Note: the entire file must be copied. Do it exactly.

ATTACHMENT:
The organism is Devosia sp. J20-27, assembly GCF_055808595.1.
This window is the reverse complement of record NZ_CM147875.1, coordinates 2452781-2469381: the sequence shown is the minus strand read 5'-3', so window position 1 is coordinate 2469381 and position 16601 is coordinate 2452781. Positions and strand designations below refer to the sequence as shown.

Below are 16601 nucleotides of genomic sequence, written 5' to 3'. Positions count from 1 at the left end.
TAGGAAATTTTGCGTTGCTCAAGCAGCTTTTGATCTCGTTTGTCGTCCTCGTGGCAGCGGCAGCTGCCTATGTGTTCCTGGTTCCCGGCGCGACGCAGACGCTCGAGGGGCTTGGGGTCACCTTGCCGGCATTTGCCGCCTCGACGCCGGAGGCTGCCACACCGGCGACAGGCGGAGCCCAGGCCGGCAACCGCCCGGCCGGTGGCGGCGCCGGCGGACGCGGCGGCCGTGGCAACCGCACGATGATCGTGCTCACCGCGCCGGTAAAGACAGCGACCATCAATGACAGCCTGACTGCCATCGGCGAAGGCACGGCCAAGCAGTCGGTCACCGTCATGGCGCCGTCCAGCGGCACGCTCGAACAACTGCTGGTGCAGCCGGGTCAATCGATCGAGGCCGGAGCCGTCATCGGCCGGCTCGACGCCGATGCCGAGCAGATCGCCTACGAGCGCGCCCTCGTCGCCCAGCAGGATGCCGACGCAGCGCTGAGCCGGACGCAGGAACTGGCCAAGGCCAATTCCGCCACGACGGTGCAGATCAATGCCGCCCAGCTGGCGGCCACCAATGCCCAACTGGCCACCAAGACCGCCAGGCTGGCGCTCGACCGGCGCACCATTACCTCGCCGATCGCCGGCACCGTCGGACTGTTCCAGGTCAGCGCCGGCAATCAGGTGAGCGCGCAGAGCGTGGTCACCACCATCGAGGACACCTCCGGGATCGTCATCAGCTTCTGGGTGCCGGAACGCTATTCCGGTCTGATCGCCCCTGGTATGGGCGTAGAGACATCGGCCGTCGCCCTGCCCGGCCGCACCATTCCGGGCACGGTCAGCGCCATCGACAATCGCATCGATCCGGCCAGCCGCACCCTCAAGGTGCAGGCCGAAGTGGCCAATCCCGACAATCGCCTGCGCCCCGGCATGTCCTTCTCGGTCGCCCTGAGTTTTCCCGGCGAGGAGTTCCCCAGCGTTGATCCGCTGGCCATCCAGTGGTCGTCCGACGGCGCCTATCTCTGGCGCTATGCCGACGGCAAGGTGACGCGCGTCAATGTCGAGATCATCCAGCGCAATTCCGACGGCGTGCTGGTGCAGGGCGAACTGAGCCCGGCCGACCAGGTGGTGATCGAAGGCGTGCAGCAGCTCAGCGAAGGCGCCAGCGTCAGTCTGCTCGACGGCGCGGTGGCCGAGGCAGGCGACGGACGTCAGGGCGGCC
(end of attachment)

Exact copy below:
The organism is Devosia sp. J20-27, assembly GCF_055808595.1.
This window is the reverse complement of record NZ_CM147875.1, coordinates 2452781-2469381: the sequence shown is the minus strand read 5'-3', so window position 1 is coordinate 2469381 and position 16601 is coordinate 2452781. Positions and strand designations below refer to the sequence as shown.

Below are 16601 nucleotides of genomic sequence, written 5' to 3'. Positions count from 1 at the left end.
TAGGAAATTTTGCGTTGCTCAAGCAGCTTTTGATCTCGTTTGTCGTCCTCGTGGCAGCGGCAGCTGCCTATGTGTTCCTGGTTCCCGGCGCGACGCAGACGCTCGAGGGGCTTGGGGTCACCTTGCCGGCATTTGCCGCCTCGACGCCGGAGGCTGCCACACCGGCGACAGGCGGAGCCCAGGCCGGCAACCGCCCGGCCGGTGGCGGCGCCGGCGGACGCGGCGGCCGTGGCAACCGCACGATGATCGTGCTCACCGCGCCGGTAAAGACAGCGACCATCAATGACAGCCTGACTGCCATCGGCGAAGGCACGGCCAAGCAGTCGGTCACCGTCATGGCGCCGTCCAGCGGCACGCTCGAACAACTGCTGGTGCAGCCGGGTCAATCGATCGAGGCCGGAGCCGTCATCGGCCGGCTCGACGCCGATGCCGAGCAGATCGCCTACGAGCGCGCCCTCGTCGCCCAGCAGGATGCCGACGCAGCGCTGAGCCGGACGCAGGAACTGGCCAAGGCCAATTCCGCCACGACGGTGCAGATCAATGCCGCCCAGCTGGCGGCCACCAATGCCCAACTGGCCACCAAGACCGCCAGGCTGGCGCTCGACCGGCGCACCATTACCTCGCCGATCGCCGGCACCGTCGGACTGTTCCAGGTCAGCGCCGGCAATCAGGTGAGCGCGCAGAGCGTGGTCACCACCATCGAGGACACCTCCGGGATCGTCATCAGCTTCTGGGTGCCGGAACGCTATTCCGGTCTGATCGCCCCTGGTATGGGCGTAGAGACATCGGCCGTCGCCCTGCCCGGCCGCACCATTCCGGGCACGGTCAGCGCCATCGACAATCGCATCGATCCGGCCAGCCGCACCCTCAAGGTGCAGGCCGAAGTGGCCAATCCCGACAATCGCCTGCGCCCCGGCATGTCCTTCTCGGTCGCCCTGAGTTTTCCCGGCGAGGAGTTCCCCAGCGTTGATCCGCTGGCCATCCAGTGGTCGTCCGACGGCGCCTATCTCTGGCGCTATGCCGACGGCAAGGTGACGCGCGTCAATGTCGAGATCATCCAGCGCAATTCCGACGGCGTGCTGGTGCAGGGCGAACTGAGCCCGGCCGACCAGGTGGTGATCGAAGGCGTGCAGCAGCTCAGCGAAGGCGCCAGCGTCAGTCTGCTCGACGGCGCGGTGGCCGAGGCAGGCGACGGACGTCAGGGCGGCC